7 Porn Addiction Side Effects

What Unexpected Effects Does Porn Have On Us?

We were created naked. Innocent. Yet, that same nakedness has become perverted by some resulting in countless men, women, and yes, tragically, even children, living shame-filled, less than intended lives, struggling to find significance in their wandering through life.  

Pornography begins it’s addictive hold on a person from the very first image viewed.  There are a number of scientific studies that show how the brain is affected as images are viewed and dopamine is released, giving the individual conflicting messages in their body and mind.  “This isn’t right” says the spirit as it wars against the body interpreting the images effect as “that looks and feels good”. And so the war begins. A battle of rationalization begins and we quickly become entrenched in justifying the unjustifiable. We rationalize the irrational. We seek out selfish pursuits instead of seeing how we can serve others.  

For our purposes, we are defining pornography as any visual or mental image that creates sexual and/or lustful desires, thoughts and/or feelings for the purpose of self-gratification.  The images could be used as a tool for masturbation or could just be used for a momentary visual “pleasure”. As mentioned earlier, we were created as sexual beings, and nakedness and sex are not in and of themselves, wrong. However, nakedness and sex were intended for giving to another in a committed relationship. Any expression of sex and nakedness outside of those parameters (sacrificial giving and in relationship) is replacing positive benefits with life-altering, negative side effects.  

As one begins their porn addiction with that first click, the pressing of play, or the turning of the page, the journey of entrapment begins as the battle for the mind, body and spirit begin. Lost in the battle becomes the “best you” that you are designed and created to be.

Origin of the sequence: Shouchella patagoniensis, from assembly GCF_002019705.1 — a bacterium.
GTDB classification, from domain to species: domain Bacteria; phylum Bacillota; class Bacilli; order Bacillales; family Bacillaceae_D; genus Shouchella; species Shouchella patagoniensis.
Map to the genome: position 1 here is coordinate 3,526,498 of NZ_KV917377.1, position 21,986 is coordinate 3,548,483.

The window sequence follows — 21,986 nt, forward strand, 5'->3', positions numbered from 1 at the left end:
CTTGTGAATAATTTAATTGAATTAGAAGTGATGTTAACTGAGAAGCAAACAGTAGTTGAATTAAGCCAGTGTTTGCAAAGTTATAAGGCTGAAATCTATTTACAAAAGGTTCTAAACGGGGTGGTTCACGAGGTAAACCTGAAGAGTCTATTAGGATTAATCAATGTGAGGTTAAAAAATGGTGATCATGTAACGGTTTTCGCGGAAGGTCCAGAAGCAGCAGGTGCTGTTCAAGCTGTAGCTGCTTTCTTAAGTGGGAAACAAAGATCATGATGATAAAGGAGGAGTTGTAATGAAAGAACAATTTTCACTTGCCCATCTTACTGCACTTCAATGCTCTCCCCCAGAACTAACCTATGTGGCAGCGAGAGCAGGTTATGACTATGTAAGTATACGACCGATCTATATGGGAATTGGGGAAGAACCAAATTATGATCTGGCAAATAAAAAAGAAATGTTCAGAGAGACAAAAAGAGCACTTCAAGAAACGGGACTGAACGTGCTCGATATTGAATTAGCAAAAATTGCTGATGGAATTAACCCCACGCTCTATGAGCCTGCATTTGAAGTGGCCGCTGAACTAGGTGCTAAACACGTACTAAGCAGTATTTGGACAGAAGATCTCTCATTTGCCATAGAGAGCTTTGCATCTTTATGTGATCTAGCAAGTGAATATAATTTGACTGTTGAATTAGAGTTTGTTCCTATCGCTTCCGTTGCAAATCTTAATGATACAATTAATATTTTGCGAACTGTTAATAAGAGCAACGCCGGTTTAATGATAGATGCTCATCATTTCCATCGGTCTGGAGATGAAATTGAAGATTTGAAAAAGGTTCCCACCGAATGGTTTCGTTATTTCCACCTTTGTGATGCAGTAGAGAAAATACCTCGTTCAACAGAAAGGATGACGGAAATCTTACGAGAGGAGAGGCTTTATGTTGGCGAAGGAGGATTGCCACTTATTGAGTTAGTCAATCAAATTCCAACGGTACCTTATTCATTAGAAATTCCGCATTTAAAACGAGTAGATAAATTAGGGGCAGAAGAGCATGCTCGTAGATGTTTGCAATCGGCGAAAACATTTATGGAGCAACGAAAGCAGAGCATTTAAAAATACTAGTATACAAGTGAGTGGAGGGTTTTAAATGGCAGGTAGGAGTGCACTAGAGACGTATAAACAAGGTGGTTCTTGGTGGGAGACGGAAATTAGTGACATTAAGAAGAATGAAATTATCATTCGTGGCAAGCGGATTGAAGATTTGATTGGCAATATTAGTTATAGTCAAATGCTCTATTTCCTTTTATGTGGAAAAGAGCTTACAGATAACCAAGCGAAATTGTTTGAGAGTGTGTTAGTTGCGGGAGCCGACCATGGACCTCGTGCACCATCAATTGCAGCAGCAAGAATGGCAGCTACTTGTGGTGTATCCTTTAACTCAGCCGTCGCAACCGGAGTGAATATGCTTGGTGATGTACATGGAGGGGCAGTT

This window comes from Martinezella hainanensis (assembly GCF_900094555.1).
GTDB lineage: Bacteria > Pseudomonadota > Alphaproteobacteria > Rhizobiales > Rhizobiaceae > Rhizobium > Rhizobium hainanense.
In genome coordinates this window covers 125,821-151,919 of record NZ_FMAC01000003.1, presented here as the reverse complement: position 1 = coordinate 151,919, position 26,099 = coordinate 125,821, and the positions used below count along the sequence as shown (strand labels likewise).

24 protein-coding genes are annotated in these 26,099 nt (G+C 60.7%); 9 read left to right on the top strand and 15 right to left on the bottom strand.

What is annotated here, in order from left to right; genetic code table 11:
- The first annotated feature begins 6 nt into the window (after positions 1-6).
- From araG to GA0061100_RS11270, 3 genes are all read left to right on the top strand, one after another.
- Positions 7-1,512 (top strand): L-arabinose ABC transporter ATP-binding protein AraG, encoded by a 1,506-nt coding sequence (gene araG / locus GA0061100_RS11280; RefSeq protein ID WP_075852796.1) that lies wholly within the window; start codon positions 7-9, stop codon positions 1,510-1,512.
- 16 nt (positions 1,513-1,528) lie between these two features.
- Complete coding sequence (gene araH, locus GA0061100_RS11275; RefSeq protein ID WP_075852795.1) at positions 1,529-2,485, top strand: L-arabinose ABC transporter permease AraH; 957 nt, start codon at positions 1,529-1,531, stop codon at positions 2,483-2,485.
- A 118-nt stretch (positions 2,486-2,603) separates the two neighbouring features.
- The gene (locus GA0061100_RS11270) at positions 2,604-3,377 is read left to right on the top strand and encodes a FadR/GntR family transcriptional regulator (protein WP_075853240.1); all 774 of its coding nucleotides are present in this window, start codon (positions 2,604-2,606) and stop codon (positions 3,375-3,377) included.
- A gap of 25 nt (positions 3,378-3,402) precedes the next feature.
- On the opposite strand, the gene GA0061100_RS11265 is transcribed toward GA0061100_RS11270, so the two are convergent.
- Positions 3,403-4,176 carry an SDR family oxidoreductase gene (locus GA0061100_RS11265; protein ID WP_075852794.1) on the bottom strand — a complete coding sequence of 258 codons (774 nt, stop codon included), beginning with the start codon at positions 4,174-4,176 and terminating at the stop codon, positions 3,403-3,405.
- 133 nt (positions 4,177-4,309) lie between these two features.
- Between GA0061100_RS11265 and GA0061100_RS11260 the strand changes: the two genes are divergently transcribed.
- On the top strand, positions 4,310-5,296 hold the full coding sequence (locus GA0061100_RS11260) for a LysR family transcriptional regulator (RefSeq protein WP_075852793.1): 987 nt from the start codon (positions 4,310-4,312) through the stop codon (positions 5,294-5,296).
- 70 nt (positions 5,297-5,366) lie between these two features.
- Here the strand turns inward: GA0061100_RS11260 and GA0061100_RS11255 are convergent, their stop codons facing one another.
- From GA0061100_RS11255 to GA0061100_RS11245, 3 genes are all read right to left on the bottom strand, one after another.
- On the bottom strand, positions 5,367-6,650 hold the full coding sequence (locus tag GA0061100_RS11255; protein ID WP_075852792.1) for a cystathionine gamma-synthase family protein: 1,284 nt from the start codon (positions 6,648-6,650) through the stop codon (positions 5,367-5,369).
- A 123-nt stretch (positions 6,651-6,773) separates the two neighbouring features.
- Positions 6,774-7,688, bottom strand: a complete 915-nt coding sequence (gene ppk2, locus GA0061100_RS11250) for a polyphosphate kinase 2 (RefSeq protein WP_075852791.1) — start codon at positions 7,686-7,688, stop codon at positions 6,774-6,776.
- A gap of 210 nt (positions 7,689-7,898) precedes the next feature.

Below are 7 negative side effects that pornography provides:

Porn Kills Pleasure

One can become calloused to pleasure.  It is ironic that seeking pleasure in porn actually desensitizes you to what feels good.  What is proven to be healthy sexual arousal becomes less effective. 

Erectile dysfunction treatment has become more and more prescribed with the rise of pornography’s ease of accessibility at everyone’s fingertips any time of day or night. With the glance at a phone to the turning on the latest hit TV show, pornography is readily available for consumption.  With that access, our minds begin to crave more and our bodies, in turn, stop reacting the way we were originally wired. So the re-wired, addicted brain turns to more porn, more imagery, more risky acts to achieve the same desired physical response. What was once a healthy, physical response to sex has created a complacent callousness that demands more in order for our bodies to “feel” aroused.  We start to look at what is wrong with us physically, like erectile dysfunction, and fail to view what is wrong with our mind.  

Porn Leads to Depression

Sexual experiences are not just a physical act but begin and end in the mind.  The best foreplay starts with words and after sex, affirmations of enjoyment help cement the bond between a wife and a husband as they hold each other.  When we participate in pornography and sex outside of marriage, our minds take a hit. Depression and pornography are strongly linked together. Depression via pornography comes because we are living in a false reality in our mind that is contrary to how we were intended to live.  We were made to be most fulfilled when serving others. Pornography is only used for fulfilling selfish desires. When we live in contrast to how we were created we start to ask questions like, “Why am I not happy?”, “What is wrong with me?”, and “What is my purpose?” These questions are ultimately tied to our internal processing of feelings of significance.  When consumed with selfish pursuits through pornography we open ourselves up to feelings of worthlessness, shame, guilt, and unworthiness. The further into the addiction cycle of pornography one goes, the closer you come to depression. 

Porn Ruins Relationships